Obama announced that we’d be giving up recently. For any further manned space exploration, we’ll be hitching rides on a Soviet-era rocket largely maintained by Russia, launched out of Kazakhstan. The USSR doesn’t even exist anymore, and they haven’t given up — we’re riding their rockets to the space station starting next year.
I never bought into Bush’s “big vision, small funding” fib about walking on Mars. I’m not convinced that landing on Mars is obtainable, or scientifically desirable. But I expected we’d be doing something in space. Asteroid travel, perhaps.
Not only is the shuttle ending, there’s nothing to replace it. America gave up on the moon before I was born, and now it’s giving up on manned space flight. What’s next? Watching the Hubble Telescope degrade, the GPS satellites give way, and hoping to piggyback on Japan’s, or Europe’s willingness to continue pushing forward in science?
For elemental physics, we’ll be depending on results from the Hadron Supercollider in Europe, because America decided to scrap its prototype in Texas years ago. How long before we give up on all colliders as unnecessary expense?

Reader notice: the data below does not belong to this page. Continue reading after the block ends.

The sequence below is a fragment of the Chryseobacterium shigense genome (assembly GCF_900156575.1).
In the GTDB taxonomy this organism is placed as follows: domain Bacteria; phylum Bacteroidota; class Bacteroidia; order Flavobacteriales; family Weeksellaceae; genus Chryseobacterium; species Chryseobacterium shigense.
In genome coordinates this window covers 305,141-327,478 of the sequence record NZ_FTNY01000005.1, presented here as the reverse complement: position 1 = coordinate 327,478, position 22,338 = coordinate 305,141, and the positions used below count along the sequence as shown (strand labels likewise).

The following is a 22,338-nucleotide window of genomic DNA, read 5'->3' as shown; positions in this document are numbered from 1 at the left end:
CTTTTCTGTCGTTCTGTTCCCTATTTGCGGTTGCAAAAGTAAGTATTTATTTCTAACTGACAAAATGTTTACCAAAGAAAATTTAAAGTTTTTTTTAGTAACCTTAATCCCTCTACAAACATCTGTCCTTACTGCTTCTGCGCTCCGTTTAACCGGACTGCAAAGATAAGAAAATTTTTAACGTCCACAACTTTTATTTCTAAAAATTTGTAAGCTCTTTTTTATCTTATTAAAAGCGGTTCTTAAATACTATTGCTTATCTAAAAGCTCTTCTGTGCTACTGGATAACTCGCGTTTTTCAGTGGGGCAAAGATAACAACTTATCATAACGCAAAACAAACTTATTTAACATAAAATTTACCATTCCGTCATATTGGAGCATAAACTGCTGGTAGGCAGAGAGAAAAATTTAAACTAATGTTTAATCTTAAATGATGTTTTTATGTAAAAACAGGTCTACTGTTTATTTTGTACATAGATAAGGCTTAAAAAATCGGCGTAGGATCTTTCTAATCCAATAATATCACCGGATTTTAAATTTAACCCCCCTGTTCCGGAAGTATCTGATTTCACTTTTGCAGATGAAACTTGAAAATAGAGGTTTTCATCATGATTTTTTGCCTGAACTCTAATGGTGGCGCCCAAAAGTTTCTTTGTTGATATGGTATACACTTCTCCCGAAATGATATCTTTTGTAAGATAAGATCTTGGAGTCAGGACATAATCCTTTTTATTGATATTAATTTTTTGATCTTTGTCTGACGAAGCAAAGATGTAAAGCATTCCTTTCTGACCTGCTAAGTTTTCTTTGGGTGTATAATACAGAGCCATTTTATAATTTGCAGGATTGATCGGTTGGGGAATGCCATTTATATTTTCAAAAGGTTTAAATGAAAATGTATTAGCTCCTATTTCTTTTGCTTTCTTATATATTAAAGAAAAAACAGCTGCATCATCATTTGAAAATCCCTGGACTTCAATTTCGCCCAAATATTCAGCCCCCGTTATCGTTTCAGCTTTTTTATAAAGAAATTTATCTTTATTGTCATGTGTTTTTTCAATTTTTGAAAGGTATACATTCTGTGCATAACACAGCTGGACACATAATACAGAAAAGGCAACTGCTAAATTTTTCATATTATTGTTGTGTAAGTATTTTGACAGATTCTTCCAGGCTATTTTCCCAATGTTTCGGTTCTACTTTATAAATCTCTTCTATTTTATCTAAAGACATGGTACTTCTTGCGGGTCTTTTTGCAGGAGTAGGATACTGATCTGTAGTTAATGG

Our policy of giving up is starting to show. The number of patents awarded in America (not necessarily to Americans) has held largely even over the last four years, while the EU climbs steadily and has half again as many. Japan is also steadily rising up the ranks in the patent race.
NASA never demands commercial rights for its discoveries, but if they did we’d perhaps see how important they are. Heck, if NASA received its deserved cut for discovering the water-absorbent gel now used universally in diapers and hygiene products, it could probably build a moon base. Instead, it’s an easy target for people who think science isn’t important. True, NASA takes up some budgetary scraps that are dwarfed by the Department of Defense’s exorbitant spending to prepare for the last war, or the latest “bailout”. Those scraps could go toward other goals, but that’s always true, and always will be.
I don’t know if there’s a larger point to this. I just have trouble accepting the fact that as the richest, most powerful nation on Earth, we no longer seek to lead it in science. We’ve given up.